Self-reliance is closely related to self-improvement. It is the belief that one can handle things and be successful in desired efforts. It involves looking within to determine one's talents and limitations and looking outside of self to sources for help in self-improvement efforts.

One of the greatest gifts any parent can give their children is the gift of helping them become self-reliant. Children will move toward self-reliance as they become self-confident. Children gain self-confidence by successes with responsibilities that they can handle at their age level. Only through the development of a "responsible self" do they learn the joy and privilege and human dignity of being their own person and their best self.

It is the basic responsibility of parents to help youngsters make the transition from dependency to self-reliance. It involves letting youngsters learn from their mistakes; however, this does not mean "setting a child up for failure." Let the child handle those things which are within his capabilities. Give them love, encouragement, and recognition for their accomplishments. Help them gain the awareness they need for clarifying their goals and identifying their resources. Try to evaluate parental actions in terms of helping the child reach a mature, responsible, productive and rewarding adulthood.

Sincerely,

University of Florida County Extension Faculty

References

Anthony, R. (1979). The Ultimate Secrets of Total Self-Confidence. New York: Berkley Books.

Couch, M., Flynn, J., Gross, P., and Thibodeaux, L. (N.D.) Accepting yourself. In It's Up To Me. Texas A&M University, College Station, Texas: Texas Agricultural Extension Service. (p. 20-37).

Couch, M., Flynn, J., Gross, P., and Thibodeaux, L., (N.D.) Being your self, your best self. In It's Up To Me. Texas A&M Univsity, College Station, Texas: Texas Agricultural Extension Service. (p. 172-189).

"I've Gotta Be Me." 4-H School Enrichment Project. (N.D.). College Station, Texas: Texas Agricultural Extension Service.

McCandless, B.R. (1967). Children: Behavior and Development. New York: Holt, Rinehart and Winston.

Myers-Wells, J.A., Hinkley, K.R., and Reid, W.H. (1984). Encouraging Positive Self-Concepts in Children. West Lafayette, Indiana: Indiana Cooperative Extension Service.

Papilia, D.E., and Olds, S.W. (1982). A Child's World: Infancy Through Adolescence. New York: McGraw Hill.

Satir, V. (1972). Peoplemaking. Palo Alto, California: Science and Behavior Books.

Developing Skills for Youthful Leaders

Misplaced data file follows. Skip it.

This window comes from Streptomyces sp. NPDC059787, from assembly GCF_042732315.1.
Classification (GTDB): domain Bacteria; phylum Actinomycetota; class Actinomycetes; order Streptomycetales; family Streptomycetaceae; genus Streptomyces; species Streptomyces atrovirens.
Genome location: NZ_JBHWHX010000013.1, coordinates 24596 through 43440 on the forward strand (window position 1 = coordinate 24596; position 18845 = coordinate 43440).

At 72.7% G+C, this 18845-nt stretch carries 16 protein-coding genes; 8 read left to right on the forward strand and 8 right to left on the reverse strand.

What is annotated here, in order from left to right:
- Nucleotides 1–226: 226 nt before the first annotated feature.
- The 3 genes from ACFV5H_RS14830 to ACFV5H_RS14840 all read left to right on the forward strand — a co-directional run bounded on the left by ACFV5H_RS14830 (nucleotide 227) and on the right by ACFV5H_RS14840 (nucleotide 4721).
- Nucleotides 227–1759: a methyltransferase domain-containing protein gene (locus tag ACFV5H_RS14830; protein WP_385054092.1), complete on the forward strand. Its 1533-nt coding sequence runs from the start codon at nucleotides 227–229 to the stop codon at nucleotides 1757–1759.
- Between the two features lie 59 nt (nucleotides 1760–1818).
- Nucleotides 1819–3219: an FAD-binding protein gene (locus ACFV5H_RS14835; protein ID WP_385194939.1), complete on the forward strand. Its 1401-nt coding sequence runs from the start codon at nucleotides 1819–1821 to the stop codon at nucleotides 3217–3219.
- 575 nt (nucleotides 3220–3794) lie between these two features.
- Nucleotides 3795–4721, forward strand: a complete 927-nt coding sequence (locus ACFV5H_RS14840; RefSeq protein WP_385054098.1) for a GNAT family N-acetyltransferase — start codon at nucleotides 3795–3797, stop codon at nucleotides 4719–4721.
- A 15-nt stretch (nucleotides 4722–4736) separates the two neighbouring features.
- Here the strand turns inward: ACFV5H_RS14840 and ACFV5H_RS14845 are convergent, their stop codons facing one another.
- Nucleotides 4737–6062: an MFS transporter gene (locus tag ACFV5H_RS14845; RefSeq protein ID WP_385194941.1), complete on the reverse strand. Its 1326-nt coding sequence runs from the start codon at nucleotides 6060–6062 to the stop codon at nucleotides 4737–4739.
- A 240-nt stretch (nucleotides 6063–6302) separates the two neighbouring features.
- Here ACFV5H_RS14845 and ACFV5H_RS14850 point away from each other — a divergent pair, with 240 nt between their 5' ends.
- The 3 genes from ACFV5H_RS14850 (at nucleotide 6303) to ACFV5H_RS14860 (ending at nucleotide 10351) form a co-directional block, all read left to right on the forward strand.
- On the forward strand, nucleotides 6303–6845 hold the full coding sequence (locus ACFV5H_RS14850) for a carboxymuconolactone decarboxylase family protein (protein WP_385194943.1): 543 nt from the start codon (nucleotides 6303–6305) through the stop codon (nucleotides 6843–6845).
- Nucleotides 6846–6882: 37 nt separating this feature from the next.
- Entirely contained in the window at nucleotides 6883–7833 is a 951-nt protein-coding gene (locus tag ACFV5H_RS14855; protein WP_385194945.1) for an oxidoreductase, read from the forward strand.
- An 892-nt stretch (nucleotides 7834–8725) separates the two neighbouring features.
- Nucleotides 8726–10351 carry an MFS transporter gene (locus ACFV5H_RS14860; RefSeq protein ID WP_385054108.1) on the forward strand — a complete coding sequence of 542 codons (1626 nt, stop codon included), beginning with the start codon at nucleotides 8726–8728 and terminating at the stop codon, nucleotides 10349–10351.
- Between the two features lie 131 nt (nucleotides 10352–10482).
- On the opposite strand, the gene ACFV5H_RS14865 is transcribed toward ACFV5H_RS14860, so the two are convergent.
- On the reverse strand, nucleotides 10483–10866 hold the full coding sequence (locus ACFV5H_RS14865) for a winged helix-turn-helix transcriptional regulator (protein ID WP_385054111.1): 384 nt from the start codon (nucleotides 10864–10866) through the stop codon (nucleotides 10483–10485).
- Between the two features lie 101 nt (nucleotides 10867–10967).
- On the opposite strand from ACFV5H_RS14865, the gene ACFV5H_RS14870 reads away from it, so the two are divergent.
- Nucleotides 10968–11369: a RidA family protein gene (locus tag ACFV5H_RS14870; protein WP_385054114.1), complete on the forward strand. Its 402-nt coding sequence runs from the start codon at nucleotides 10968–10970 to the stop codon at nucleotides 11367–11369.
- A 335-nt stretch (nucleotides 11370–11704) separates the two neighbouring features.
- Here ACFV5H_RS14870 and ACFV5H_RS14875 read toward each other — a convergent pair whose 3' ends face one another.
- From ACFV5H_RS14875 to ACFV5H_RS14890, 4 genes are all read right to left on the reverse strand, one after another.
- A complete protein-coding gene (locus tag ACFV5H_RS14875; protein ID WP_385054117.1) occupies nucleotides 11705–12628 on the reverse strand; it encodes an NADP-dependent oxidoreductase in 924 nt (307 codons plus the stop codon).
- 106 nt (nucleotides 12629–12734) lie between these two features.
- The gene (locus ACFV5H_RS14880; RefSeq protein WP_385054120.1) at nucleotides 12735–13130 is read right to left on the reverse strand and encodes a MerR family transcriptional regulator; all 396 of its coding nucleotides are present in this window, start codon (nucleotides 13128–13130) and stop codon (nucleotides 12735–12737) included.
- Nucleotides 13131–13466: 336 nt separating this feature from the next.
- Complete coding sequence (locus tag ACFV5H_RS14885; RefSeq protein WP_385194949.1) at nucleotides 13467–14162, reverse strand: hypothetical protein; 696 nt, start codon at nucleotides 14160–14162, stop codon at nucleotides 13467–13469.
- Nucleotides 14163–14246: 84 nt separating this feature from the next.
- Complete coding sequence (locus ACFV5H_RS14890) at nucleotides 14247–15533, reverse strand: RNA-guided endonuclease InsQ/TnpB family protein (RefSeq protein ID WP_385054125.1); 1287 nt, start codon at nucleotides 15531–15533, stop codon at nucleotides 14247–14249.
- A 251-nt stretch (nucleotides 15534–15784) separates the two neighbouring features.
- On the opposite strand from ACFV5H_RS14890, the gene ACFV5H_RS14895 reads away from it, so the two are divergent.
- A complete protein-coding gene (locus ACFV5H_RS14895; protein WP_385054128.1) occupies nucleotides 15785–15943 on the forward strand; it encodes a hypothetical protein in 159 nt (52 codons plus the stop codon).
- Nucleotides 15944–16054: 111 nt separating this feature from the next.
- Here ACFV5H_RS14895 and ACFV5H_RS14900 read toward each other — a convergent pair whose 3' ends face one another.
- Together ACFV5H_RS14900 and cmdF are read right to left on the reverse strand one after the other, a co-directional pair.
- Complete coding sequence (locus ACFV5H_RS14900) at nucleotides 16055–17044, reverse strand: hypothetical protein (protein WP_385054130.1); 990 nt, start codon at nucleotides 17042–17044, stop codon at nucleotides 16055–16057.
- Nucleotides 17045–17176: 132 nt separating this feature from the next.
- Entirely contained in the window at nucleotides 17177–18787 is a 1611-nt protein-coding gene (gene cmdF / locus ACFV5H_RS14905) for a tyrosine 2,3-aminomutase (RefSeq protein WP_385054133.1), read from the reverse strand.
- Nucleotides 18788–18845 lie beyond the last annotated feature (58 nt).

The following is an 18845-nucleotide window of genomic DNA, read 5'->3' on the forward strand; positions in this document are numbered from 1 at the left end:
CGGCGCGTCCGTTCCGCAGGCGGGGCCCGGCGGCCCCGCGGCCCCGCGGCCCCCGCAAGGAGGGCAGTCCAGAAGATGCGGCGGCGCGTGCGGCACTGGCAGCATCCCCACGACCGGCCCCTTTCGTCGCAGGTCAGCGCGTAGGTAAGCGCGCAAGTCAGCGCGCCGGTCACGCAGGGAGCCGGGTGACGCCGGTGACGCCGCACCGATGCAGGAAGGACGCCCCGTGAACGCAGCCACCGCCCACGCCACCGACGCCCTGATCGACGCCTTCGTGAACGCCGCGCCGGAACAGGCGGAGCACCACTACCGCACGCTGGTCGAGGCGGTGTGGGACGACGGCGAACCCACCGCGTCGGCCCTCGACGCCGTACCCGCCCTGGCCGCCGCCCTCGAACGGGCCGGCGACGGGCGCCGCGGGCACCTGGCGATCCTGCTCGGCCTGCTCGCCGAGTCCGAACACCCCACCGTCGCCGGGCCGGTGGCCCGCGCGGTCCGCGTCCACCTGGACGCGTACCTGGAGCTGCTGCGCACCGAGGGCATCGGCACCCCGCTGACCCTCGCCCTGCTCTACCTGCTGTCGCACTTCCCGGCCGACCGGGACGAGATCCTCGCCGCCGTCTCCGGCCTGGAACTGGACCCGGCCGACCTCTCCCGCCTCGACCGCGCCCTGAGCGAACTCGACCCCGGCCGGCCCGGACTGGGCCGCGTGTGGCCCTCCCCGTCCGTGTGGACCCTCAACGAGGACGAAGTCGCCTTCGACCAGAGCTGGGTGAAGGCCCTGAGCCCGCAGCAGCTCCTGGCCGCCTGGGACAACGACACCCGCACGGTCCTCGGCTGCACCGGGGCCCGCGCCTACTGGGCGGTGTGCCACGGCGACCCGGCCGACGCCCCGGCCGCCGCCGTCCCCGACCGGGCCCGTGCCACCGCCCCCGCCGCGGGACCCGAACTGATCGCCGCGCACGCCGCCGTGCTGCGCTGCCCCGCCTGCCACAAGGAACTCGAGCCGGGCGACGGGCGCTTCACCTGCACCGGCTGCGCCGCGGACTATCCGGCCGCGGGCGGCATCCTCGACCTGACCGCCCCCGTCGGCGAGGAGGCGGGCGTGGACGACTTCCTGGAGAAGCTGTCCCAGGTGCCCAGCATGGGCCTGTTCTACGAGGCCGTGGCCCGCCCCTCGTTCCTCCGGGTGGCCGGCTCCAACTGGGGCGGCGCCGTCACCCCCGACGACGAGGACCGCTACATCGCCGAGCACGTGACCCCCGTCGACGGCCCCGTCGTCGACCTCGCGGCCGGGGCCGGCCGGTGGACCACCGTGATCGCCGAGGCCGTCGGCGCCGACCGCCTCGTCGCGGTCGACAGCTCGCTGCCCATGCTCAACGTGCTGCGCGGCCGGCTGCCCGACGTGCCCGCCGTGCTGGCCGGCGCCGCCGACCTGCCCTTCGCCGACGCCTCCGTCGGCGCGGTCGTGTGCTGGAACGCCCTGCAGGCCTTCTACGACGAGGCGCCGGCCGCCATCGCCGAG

Developing Skills for Youthful Leaders is a six part curriculum designed for volunteers who work with young people. It is designed to enable teachers to apply a systematic approach to training youth for leadership roles in schools and neighborhoods. Each module includes training materials and activities that can be used for leadership education for students and youth groups. Partial funding for the development of these modules was provided by The Junior Woman's Club of Milton, Florida.

Modules:

Module I - You Can Be A Leader

Module II - Knowing and Accepting Yourself

Module III - Being Your Best

Module IV - Communicating With Others

Module V - Listening Skills to Improve Communication

Module VI - Making a Decision

Developed by:

Elizabeth B. Bolton, Professor

Community Development

University of Florida

Institute of Food and Agricultural Sciences

Gainesville, FL 32611-0310

Assistance provided by:

John R. Rutledge, Former Associate Professor

4-H Youth Specialist

University of Florida

Institute of Food and Agricultural Sciences

Gainesville, FL 32611-0520

Linda Bowman and Linda Barber

Santa Rosa County Cooperative Extension

Milton, FL 32570-8944

Footnotes

1.

This document is FCS9090, one of a series of the Family Youth and Community Sciences Department, Florida Cooperative Extension Service, Institute of Food and Agricultural Sciences, University of Florida. Original print publication date 1993. Revised and published on EDIS March 2006. Reviewed July 2009 and March 2013. Visit the EDIS website at http://edis.ifas.ufl.edu.

2.

Elizabeth B. Bolton, Professor, Community Development, John R. Rutledge, Former Associate Professor, 4 H- Youth Specialist, Department of Family, Youth and Community Sciences, Florida Cooperative Extension Service, Institute of Food and Agricultural Sciences, University of Florida, Gainesville, 32611-0310, Linda Bowman, Family Consumer Sciences Agent and Linda Barber, Former 4-H Agent, Santa Rosa County Cooperative Extension Service, Milton, FL.


The Institute of Food and Agricultural Sciences (IFAS) is an Equal Opportunity Institution authorized to provide research, educational information and other services only to individuals and institutions that function with non-discrimination with respect to race, creed, color, religion, age, disability, sex, sexual orientation, marital status, national origin, political opinions or affiliations. For more information on obtaining other UF/IFAS Extension publications, contact your county's UF/IFAS Extension office.

U.S. Department of Agriculture, UF/IFAS Extension Service, University of Florida, IFAS, Florida A & M University Cooperative Extension Program, and Boards of County Commissioners Cooperating. Nick T. Place, dean for UF/IFAS Extension.